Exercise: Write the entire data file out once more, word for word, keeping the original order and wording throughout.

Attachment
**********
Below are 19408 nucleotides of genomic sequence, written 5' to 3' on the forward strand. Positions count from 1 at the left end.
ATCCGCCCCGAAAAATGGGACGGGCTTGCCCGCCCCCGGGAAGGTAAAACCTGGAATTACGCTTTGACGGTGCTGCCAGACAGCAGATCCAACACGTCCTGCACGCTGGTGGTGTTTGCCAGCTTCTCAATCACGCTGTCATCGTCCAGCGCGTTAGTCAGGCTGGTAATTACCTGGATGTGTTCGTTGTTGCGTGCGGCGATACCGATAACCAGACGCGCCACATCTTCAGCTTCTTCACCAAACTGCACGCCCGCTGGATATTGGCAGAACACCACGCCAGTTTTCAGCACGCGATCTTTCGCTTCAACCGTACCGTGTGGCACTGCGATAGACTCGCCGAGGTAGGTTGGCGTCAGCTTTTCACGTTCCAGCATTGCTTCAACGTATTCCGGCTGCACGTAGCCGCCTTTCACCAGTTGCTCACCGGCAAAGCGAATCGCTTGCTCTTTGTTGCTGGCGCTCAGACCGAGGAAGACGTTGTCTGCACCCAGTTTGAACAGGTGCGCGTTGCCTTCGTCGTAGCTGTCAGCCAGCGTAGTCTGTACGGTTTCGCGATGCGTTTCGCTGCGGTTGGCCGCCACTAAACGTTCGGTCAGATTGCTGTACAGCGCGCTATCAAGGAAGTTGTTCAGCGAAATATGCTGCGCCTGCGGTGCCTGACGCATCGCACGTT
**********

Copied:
Below are 19408 nucleotides of genomic sequence, written 5' to 3' on the forward strand. Positions count from 1 at the left end.
ATCCGCCCCGAAAAATGGGACGGGCTTGCCCGCCCCCGGGAAGGTAAAACCTGGAATTACGCTTTGACGGTGCTGCCAGACAGCAGATCCAACACGTCCTGCACGCTGGTGGTGTTTGCCAGCTTCTCAATCACGCTGTCATCGTCCAGCGCGTTAGTCAGGCTGGTAATTACCTGGATGTGTTCGTTGTTGCGTGCGGCGATACCGATAACCAGACGCGCCACATCTTCAGCTTCTTCACCAAACTGCACGCCCGCTGGATATTGGCAGAACACCACGCCAGTTTTCAGCACGCGATCTTTCGCTTCAACCGTACCGTGTGGCACTGCGATAGACTCGCCGAGGTAGGTTGGCGTCAGCTTTTCACGTTCCAGCATTGCTTCAACGTATTCCGGCTGCACGTAGCCGCCTTTCACCAGTTGCTCACCGGCAAAGCGAATCGCTTGCTCTTTGTTGCTGGCGCTCAGACCGAGGAAGACGTTGTCTGCACCCAGTTTGAACAGGTGCGCGTTGCCTTCGTCGTAGCTGTCAGCCAGCGTAGTCTGTACGGTTTCGCGATGCGTTTCGCTGCGGTTGGCCGCCACTAAACGTTCGGTCAGATTGCTGTACAGCGCGCTATCAAGGAAGTTGTTCAGCGAAATATGCTGCGCCTGCGGTGCCTGACGCATCGCACGTT